Sladek et al.1 adopted a two-stage design: in the first stage, they conducted the GWA study in a total sample of about 1,400 cases and controls (the largest sample in a GWA study so far). In the second stage, they genotyped the SNPs showing evidence of association in the GWA study in a new sample (about 5,500 total cases and controls) to test for significant associations. The results now published refer only to the follow-up of the most promising SNPs from the first stage: a more comprehensive second stage is still under way.
Sladek et al. identify strong associations for three novel loci (one detected in the linkage-disequilibrium-based marker set and two detected in both marker sets). Although more loci may emerge from the complete two-stage analysis, publication of these initial results provides the opportunity for swift replication (or not) by other research groups, using independent samples, as exemplified by the case of TCF7L2. Its association with type 2 diabetes was reported last year2, and has already been replicated in at least 20 independent studies. In one- or two-stage studies, care must be taken that the specific definition of disease adopted in the follow-up (or replication) samples is comparable to the definition used in the original GWA samples. In this respect it is noteworthy, but of unclear significance, that Sladek et al. used more stringent inclusion criteria in the GWA sample than in the follow-up sample.
The identification of a few significant disease associations represents only one outcome of Sladek and colleagues' study. GWA studies should be evaluated primarily from an epidemiological standpoint, focused not just on what new disease-susceptibility genes they propose, but on how they advance our understanding of the composition of genetic risk in the population. Sladek et al. take a first step towards such understanding, presenting an evaluation of what proportion of the disease cases can be attributed to variation in the loci they identify as significant in their second-stage analysis. As several additional GWA studies of type 2 diabetes will shortly report their results, we may soon be able to estimate the number — and location in the genome — of the genetic variants that are the main contributors to diabetes susceptibility, at least in some populations.
The results of the first GWA studies may also reveal the degree of genome coverage provided by the chosen SNP panels. Reassuringly, both of the linkage-disequilibrium-based studies reported so far1,8 were able to replicate one known locus. On the other hand, the most significant new locus in both cases was identified by only a single SNP, suggesting that even the dense marker sets employed in these studies provide insufficient coverage for detection of all important loci10. In certain populations that are of recent origin and that have remained isolated, linkage disequilibrium is more extensive than in the populations used in the GWA studies so far11; the first GWA surveys in such groups will be watched closely for evidence that they permit more complete coverage using comparable marker sets. Similarly, the results of GWA studies, now under way, that are using even larger numbers of SNPs, are much anticipated.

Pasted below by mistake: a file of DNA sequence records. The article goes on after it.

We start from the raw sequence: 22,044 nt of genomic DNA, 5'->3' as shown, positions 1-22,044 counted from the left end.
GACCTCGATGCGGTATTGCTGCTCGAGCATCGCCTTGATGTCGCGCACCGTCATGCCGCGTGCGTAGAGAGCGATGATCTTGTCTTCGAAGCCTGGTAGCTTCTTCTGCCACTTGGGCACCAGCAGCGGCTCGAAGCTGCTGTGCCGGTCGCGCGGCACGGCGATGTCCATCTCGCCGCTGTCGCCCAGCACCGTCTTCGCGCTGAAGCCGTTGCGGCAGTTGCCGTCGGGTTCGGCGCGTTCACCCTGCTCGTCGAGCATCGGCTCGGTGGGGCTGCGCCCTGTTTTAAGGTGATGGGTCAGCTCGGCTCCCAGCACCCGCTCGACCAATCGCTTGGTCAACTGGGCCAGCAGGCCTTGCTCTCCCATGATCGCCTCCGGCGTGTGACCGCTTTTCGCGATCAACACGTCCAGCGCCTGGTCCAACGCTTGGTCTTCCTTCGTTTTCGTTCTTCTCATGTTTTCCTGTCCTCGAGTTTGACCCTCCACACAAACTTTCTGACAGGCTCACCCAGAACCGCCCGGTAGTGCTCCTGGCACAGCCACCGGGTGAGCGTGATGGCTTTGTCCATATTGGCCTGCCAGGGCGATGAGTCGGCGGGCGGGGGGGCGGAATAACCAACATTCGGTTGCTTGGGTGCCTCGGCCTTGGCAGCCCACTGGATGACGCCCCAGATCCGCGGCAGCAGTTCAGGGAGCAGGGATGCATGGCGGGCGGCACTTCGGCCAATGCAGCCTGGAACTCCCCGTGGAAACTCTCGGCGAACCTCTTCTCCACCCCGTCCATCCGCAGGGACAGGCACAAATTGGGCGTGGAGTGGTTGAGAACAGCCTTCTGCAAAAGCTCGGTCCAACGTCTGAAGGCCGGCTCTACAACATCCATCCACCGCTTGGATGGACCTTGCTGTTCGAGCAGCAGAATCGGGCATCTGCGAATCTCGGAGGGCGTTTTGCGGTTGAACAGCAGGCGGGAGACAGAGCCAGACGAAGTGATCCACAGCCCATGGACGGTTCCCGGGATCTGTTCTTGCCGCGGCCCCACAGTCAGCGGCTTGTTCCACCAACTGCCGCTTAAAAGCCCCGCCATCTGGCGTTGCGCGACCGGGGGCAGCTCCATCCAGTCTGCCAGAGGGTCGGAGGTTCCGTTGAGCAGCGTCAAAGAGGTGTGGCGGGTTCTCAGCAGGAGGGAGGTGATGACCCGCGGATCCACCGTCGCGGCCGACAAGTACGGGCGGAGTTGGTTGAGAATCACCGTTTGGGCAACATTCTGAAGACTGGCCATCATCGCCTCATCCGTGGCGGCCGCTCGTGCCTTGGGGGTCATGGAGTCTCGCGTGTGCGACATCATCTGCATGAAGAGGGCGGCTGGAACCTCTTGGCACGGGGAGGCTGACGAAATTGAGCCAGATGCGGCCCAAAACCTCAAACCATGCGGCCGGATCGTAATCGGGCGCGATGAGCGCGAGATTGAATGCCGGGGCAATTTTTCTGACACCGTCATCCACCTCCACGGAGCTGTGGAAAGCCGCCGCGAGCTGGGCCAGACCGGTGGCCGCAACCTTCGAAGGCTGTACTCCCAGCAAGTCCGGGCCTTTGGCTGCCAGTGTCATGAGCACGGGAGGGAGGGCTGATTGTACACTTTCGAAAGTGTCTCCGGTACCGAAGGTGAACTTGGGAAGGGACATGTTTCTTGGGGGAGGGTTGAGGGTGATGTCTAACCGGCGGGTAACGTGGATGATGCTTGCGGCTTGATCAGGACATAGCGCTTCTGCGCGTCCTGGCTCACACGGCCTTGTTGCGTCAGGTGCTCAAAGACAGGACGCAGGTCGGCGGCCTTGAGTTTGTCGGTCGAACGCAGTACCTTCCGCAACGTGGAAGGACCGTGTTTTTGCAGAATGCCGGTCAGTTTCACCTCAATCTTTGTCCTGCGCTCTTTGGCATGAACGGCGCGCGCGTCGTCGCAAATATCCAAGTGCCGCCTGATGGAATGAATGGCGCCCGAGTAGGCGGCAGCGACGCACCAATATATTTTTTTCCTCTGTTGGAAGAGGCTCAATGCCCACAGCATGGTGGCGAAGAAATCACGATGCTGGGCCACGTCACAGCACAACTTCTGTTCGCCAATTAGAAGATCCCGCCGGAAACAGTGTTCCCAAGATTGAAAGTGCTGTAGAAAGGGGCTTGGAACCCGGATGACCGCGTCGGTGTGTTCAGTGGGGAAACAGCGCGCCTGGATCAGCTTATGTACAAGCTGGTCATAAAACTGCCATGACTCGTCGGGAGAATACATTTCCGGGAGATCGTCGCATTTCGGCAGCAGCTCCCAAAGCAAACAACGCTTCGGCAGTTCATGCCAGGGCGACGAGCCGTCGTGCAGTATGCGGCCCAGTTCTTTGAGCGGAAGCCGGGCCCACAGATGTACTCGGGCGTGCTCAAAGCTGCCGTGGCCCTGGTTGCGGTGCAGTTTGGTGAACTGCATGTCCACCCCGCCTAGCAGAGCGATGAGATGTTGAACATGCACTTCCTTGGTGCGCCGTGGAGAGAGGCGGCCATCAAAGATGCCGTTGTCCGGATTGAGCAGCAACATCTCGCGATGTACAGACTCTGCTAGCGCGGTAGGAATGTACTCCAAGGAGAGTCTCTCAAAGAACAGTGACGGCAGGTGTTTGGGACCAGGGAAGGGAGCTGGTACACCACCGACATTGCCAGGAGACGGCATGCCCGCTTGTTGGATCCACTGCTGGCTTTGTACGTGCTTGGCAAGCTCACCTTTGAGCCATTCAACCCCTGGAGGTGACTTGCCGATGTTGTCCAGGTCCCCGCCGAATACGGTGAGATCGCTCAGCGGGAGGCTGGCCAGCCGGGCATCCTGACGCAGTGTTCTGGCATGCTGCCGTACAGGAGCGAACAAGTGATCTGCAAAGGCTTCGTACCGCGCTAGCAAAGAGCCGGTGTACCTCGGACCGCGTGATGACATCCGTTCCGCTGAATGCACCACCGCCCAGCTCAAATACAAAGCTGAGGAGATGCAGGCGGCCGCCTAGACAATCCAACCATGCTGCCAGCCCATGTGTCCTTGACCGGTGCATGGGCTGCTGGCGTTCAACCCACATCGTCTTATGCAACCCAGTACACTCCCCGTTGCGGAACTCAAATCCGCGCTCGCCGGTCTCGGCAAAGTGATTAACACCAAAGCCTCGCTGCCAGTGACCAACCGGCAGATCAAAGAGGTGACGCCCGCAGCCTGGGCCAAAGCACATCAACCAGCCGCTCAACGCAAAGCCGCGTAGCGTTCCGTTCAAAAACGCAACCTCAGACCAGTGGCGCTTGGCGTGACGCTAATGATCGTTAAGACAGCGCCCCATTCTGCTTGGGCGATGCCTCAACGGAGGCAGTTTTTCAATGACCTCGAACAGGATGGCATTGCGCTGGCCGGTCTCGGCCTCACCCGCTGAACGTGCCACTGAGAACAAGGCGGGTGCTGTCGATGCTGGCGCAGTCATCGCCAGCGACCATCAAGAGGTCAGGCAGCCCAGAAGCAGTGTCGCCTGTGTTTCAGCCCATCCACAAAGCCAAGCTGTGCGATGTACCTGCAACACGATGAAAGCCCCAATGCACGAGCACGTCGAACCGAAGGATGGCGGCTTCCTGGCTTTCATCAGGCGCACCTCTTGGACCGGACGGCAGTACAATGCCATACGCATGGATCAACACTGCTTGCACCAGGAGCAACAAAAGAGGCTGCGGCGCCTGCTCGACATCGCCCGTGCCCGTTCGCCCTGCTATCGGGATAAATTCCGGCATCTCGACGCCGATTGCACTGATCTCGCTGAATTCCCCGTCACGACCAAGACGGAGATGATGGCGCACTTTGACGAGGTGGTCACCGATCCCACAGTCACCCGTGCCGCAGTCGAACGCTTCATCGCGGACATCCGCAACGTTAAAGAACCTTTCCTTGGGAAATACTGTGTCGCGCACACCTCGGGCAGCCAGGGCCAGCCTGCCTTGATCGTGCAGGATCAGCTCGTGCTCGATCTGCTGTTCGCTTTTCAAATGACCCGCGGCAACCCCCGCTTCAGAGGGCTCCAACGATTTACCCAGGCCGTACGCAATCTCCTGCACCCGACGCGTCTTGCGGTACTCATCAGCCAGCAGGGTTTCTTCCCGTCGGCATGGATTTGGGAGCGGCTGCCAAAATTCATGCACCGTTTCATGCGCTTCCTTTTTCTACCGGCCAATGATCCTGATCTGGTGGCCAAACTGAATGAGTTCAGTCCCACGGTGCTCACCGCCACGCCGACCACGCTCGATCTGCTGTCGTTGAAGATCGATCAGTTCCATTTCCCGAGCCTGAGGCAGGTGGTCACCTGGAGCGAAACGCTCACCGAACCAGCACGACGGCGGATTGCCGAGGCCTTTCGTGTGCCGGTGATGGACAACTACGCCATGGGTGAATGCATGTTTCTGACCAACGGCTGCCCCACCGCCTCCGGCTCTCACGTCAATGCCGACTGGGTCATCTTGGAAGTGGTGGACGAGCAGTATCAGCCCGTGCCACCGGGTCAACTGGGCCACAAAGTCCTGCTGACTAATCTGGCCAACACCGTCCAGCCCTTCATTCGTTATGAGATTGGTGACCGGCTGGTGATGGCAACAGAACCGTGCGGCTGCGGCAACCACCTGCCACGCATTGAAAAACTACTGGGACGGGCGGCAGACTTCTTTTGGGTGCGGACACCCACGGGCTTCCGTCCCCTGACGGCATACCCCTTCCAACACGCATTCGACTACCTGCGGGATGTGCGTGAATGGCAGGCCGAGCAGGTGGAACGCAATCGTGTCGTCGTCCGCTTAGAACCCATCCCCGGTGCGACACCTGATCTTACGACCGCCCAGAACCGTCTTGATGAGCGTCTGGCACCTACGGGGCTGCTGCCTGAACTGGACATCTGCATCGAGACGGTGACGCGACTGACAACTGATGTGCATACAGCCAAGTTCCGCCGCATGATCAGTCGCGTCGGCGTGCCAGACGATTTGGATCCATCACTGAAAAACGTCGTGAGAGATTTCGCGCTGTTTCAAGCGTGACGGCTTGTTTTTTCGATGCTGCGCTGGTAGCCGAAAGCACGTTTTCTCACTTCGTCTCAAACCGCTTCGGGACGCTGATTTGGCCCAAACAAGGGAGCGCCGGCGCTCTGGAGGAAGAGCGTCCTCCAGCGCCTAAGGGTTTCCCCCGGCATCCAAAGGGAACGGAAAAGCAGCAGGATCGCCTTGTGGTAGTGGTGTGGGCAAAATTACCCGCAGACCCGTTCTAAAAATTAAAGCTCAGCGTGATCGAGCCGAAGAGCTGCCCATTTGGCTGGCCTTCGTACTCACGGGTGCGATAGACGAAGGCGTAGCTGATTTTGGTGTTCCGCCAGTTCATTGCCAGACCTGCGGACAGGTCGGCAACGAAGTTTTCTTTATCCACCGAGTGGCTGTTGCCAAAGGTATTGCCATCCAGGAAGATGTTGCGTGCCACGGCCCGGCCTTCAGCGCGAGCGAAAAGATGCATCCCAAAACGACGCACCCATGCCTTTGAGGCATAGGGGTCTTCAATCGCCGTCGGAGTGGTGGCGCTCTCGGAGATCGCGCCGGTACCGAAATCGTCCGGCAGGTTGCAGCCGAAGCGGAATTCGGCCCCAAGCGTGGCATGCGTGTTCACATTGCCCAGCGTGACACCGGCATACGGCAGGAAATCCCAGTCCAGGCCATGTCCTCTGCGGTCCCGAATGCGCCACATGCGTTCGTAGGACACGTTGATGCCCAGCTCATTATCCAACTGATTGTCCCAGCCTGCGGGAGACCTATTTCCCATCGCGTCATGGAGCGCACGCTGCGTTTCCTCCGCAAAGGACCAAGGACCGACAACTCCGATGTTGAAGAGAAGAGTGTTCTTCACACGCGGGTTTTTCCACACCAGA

A final observation is that for both of the linkage-disequilibrium-based studies reported so far (for type 2 diabetes1 and inflammatory bowel disease8), the most significant novel associations were to a variant predicted to alter the protein product encoded by a gene (termed a non-synonymous coding SNP), and thus possibly to have a strong functional effect. Furthermore, in both cases the disease is associated with the more common variant at these loci, suggesting that the less common variant may offer protection against developing the disease. That diseases are associated with such common non-synonymous SNPs suggests that these variants may have offered an evolutionary advantage in previous environments. Clearly, one should not generalize from a sample size of two. Nevertheless, these findings underscore how GWA studies may not only deliver 'new' genes10, but permit advances in our understanding of how human evolution has 'made' the diseases that are common today.
This article and the paper concerned1 were published online on 11 February 2007.